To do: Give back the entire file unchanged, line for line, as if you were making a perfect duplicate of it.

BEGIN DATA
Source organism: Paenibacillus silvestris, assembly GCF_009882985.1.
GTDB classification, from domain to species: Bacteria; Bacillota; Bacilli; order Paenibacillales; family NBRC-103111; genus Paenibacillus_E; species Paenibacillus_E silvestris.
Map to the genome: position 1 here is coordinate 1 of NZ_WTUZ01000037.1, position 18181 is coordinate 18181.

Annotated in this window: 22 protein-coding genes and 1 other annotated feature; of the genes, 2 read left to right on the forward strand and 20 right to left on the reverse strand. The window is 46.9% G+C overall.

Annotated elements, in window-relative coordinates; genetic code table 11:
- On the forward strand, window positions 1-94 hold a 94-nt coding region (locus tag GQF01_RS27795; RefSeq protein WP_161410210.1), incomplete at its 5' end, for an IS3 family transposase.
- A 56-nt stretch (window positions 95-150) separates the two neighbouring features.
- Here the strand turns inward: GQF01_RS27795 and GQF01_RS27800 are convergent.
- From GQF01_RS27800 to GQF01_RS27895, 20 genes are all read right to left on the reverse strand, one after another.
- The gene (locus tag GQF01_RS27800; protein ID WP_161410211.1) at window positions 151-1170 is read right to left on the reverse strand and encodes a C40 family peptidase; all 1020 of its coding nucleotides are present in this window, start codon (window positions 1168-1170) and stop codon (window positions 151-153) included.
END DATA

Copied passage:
Source organism: Paenibacillus silvestris, assembly GCF_009882985.1.
GTDB classification, from domain to species: Bacteria; Bacillota; Bacilli; order Paenibacillales; family NBRC-103111; genus Paenibacillus_E; species Paenibacillus_E silvestris.
Map to the genome: position 1 here is coordinate 1 of NZ_WTUZ01000037.1, position 18181 is coordinate 18181.

Annotated in this window: 22 protein-coding genes and 1 other annotated feature; of the genes, 2 read left to right on the forward strand and 20 right to left on the reverse strand. The window is 46.9% G+C overall.

Annotated elements, in window-relative coordinates; genetic code table 11:
- On the forward strand, window positions 1-94 hold a 94-nt coding region (locus tag GQF01_RS27795; RefSeq protein WP_161410210.1), incomplete at its 5' end, for an IS3 family transposase.
- A 56-nt stretch (window positions 95-150) separates the two neighbouring features.
- Here the strand turns inward: GQF01_RS27795 and GQF01_RS27800 are convergent.
- From GQF01_RS27800 to GQF01_RS27895, 20 genes are all read right to left on the reverse strand, one after another.
- The gene (locus tag GQF01_RS27800; protein ID WP_161410211.1) at window positions 151-1170 is read right to left on the reverse strand and encodes a C40 family peptidase; all 1020 of its coding nucleotides are present in this window, start codon (window positions 1168-1170) and stop codon (window positions 151-153) included.